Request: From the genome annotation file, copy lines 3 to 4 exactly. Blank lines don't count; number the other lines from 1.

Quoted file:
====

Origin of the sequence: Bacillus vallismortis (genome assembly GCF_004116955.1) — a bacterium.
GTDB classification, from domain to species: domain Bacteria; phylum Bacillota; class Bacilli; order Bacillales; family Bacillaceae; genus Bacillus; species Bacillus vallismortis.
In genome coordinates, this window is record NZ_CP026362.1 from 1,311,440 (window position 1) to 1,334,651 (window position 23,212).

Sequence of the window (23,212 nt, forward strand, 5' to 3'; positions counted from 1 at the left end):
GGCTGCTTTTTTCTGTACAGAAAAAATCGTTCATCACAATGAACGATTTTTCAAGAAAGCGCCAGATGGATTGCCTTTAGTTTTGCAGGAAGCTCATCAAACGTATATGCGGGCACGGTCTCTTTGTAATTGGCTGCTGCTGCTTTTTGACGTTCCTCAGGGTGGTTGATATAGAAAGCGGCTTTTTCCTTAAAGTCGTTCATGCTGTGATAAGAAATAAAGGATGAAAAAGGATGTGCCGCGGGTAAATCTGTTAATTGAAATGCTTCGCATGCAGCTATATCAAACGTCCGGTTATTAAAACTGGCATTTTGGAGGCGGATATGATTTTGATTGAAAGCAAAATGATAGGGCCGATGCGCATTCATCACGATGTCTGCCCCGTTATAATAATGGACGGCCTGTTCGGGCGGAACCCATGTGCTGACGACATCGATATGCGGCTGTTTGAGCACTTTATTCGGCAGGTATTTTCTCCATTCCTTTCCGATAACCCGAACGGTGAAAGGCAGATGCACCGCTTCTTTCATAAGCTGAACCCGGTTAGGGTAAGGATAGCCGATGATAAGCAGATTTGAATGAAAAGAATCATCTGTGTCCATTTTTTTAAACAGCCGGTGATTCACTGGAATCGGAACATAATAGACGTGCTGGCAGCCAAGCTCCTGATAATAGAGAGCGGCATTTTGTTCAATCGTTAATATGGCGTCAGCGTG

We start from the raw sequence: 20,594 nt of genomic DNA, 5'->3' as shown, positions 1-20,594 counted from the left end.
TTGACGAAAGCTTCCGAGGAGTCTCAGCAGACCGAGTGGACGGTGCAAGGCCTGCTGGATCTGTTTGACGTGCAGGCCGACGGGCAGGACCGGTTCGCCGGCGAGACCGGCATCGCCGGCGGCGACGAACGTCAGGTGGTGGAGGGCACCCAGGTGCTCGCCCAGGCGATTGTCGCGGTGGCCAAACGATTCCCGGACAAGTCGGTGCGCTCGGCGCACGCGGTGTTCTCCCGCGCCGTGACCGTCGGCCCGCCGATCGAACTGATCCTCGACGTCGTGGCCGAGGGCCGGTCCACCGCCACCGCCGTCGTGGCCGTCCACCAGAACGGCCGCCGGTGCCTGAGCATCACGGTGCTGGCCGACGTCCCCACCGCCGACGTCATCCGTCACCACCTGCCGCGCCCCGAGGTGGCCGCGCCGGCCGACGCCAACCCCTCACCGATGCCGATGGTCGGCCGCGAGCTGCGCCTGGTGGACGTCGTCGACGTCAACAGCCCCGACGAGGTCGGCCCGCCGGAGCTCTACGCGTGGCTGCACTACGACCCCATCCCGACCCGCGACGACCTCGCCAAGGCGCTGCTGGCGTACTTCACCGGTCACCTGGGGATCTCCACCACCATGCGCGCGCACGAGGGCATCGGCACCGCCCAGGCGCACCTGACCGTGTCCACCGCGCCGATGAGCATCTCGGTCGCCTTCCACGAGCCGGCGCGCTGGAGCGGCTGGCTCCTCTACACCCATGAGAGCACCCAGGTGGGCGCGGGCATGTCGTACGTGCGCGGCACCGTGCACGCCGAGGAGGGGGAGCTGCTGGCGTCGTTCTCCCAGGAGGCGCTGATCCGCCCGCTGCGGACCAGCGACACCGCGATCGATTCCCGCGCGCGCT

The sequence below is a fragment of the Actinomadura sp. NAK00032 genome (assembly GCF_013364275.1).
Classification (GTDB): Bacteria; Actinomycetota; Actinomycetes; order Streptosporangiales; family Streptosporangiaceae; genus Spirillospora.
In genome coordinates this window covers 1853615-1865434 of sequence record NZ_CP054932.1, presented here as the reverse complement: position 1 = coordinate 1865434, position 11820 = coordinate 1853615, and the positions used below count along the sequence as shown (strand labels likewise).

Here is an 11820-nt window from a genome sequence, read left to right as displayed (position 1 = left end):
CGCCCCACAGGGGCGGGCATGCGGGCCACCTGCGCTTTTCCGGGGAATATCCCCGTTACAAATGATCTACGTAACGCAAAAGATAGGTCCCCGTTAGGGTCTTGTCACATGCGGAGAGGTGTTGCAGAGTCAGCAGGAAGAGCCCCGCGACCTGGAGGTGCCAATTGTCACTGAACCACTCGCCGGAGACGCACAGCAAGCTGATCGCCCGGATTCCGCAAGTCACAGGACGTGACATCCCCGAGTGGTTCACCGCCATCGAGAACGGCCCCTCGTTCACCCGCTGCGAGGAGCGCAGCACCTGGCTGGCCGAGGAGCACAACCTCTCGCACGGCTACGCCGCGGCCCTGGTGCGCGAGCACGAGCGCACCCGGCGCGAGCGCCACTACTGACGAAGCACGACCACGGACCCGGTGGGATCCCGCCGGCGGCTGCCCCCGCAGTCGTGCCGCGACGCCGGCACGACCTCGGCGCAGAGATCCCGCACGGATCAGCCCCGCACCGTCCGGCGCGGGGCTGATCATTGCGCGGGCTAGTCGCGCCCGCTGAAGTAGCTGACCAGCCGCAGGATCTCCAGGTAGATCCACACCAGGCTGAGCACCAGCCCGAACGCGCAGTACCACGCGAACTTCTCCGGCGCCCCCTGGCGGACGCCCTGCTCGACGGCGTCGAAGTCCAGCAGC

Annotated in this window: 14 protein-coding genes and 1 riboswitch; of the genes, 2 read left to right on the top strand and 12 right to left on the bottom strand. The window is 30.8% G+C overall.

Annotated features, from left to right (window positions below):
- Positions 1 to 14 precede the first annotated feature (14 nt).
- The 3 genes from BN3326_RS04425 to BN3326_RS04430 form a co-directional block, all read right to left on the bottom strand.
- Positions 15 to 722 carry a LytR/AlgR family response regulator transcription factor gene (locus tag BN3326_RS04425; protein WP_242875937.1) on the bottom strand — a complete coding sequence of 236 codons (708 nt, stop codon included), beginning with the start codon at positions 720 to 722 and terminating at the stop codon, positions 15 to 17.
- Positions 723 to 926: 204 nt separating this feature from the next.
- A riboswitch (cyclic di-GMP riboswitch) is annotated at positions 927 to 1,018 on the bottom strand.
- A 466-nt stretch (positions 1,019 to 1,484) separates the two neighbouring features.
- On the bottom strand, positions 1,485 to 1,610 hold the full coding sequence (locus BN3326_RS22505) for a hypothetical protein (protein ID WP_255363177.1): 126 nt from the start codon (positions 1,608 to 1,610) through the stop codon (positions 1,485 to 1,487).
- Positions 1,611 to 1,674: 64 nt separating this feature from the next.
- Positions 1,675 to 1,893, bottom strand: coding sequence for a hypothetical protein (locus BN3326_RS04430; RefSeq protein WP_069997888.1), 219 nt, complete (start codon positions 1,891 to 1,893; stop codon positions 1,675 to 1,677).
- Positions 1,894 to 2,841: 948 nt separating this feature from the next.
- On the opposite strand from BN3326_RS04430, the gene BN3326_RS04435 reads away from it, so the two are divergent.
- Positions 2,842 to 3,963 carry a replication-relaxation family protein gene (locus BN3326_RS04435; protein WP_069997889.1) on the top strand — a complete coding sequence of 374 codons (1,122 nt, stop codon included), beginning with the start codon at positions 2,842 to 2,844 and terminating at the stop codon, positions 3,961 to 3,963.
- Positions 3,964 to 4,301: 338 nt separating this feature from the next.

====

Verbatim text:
In genome coordinates, this window is record NZ_CP026362.1 from 1,311,440 (window position 1) to 1,334,651 (window position 23,212).

Sequence of the window (23,212 nt, forward strand, 5' to 3'; positions counted from 1 at the left end):